Pain (any cause) Nurse Management Guidelines

Red Flag Exclusion Criteria

  • Child at risk of significant harm

  • Suspected non-accidental injury

  • Unplanned repeat ED presentation

  • Infant < 6 months

  • Pain score ≥ 7

  • Chest pain

  • Abdominal pain

  • History of workplace injury

  • Yellow or Red Zones observations or additional criteria outlined in the NSW Health Standard Observation Charts

Additional Observations

Complete formal assessment of pain using one of the following methods.

Numerical rating score

  • Appropriate for patients aged 6-8 years and over

  • Ask patient ro rate pain on scale below (either verbal or point on scale)

Figure 1- National Institute of Clinical Studies (2011) Emergency Care Pain Management Manual

  • Pain Score Severity

    • No pain = Pain Score of 0

    • Mild pain = Pain Score of 1-3

    • Moderate pain = Pain Score of 4-6

    • Severe pain = Pain Score ≥7 (Red Flag)

Faces Rating Scale

  • Can be used for younger children (≥ 4 years). Also work well for people with a culturally or linguistically diverse background (CALD).

  • Ask patient to choose the face that best describes how they feel

Figure 2- National Institute of Clinical Studies (2011) Emergency Care Pain Management Manual / International Association for the Study of Pain

FLACC Behavioural Pain Assessment Scale

  • Can be used for paediatrics between 2 months and 7 years (also CALD).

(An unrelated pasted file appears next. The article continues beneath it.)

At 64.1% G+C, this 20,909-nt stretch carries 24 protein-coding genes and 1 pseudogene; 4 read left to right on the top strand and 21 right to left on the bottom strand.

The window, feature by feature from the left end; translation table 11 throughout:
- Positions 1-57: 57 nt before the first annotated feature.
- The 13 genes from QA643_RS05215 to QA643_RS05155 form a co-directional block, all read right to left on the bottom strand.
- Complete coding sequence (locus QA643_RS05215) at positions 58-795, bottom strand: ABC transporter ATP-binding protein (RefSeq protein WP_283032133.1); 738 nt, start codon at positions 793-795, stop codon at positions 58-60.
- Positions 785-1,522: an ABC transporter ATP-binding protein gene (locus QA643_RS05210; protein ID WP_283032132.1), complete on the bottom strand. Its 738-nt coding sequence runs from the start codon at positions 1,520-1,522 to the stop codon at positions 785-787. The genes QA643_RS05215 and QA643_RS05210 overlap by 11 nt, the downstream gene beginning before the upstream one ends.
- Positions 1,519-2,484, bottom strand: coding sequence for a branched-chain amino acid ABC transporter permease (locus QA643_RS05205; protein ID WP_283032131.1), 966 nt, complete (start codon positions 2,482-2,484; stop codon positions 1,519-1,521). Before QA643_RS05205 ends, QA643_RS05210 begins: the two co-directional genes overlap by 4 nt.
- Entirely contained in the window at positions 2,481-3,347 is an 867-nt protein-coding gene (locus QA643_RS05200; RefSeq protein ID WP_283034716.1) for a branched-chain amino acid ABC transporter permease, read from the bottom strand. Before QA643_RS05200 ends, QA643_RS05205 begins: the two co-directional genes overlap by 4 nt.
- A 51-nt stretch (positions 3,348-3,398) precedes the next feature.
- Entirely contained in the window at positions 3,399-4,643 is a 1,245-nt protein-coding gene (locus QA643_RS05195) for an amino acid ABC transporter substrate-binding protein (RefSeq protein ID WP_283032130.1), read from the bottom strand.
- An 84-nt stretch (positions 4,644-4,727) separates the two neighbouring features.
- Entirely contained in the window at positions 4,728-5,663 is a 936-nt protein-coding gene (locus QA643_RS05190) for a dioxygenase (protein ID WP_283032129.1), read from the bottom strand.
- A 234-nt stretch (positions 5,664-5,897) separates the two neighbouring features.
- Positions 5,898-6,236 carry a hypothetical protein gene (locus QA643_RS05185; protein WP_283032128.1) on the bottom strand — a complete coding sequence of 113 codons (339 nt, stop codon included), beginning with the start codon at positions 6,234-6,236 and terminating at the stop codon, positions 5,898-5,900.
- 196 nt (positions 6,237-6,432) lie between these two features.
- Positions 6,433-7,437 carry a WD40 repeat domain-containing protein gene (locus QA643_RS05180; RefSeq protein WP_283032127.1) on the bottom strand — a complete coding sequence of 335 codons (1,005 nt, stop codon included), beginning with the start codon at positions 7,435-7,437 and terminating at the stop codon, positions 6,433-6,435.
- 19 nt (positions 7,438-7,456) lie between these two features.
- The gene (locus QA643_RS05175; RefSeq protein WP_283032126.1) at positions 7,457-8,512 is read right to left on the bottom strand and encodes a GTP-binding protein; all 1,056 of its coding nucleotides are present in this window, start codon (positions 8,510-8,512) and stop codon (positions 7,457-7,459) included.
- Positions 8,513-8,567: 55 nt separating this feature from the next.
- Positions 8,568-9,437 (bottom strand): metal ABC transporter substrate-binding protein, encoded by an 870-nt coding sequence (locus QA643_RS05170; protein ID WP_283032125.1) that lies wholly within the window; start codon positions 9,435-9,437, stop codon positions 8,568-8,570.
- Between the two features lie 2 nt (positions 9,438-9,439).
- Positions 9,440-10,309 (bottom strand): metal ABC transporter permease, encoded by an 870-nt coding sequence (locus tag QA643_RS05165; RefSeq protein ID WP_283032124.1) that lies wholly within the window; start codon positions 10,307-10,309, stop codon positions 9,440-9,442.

• Each of the 5 aspects is scored from 0 - 2. Scores are tallied to give a pain score 0 - 10.

Figure 3- National Institute of Clinical Studies (2011) Emergency Care Pain Management Manual / © University of Michigan Health System

Additional History

  • Thorough pain assessment:
    • Circumstances of pain onset / relieving factors

    • Location / intensity / radiation / characteristics of pain

    • Any other associated symptoms

    • Any treatment including previous medications

    • Medical / surgical history

Management Principles

  1. According to pain scale and medication standing orders, administer paracetamol or Panadeine®

  1. Under the following circumstances, administer ibuprofen for mild pain as an alternative to paracetamol

  • Allergy or contra-indication to paracetamol

  • Patient has received 1g of paracetamol within the last 4 hours

  • Patient has received 4g of paracetamol within the last 24 hours

  1. If patient has associated nausea, consider administration of an antiemetic as per Standing Orders

Ondansetron 4mg tablet / wafer

OR

For adult patients ≥ 20 years only, administer metoclopramide with the following considerations:

  • Tablet: if patient has not vomited in the past hour and is tolerating small frequent amounts of oral fluid

  • Parenteral: if patient is currently vomiting and is unable to tolerate small amounts of oral fluid

  1. Reassess patient using appropriate pain scale to assess effectiveness of intervention
  2. Document assessment findings, intervention and outcomes.

References / Further Resources

  1. ECI Patient Factsheet - Pain Management

  2. ECI Patient Factsheet - Back Pain

  3. National Institute of Clinical Studies (2011) Emergency Care Acute Pain Management Manual National Health and Medical Research Council, Canberra

  4. Macintyre P.E., Schug S.A., Scott D.A., Visser E.J., Walker S.M. (Editors), APM:SE Working Group of the Australian and New Zealand College of Anaesthetists and Faculty of Pain Medicine (2010), Acute Pain Management: Scientific Evidence (3rd edition), ANZCA & FPM, Melbourne

© Agency for Clinical Innovation 2021

Feedback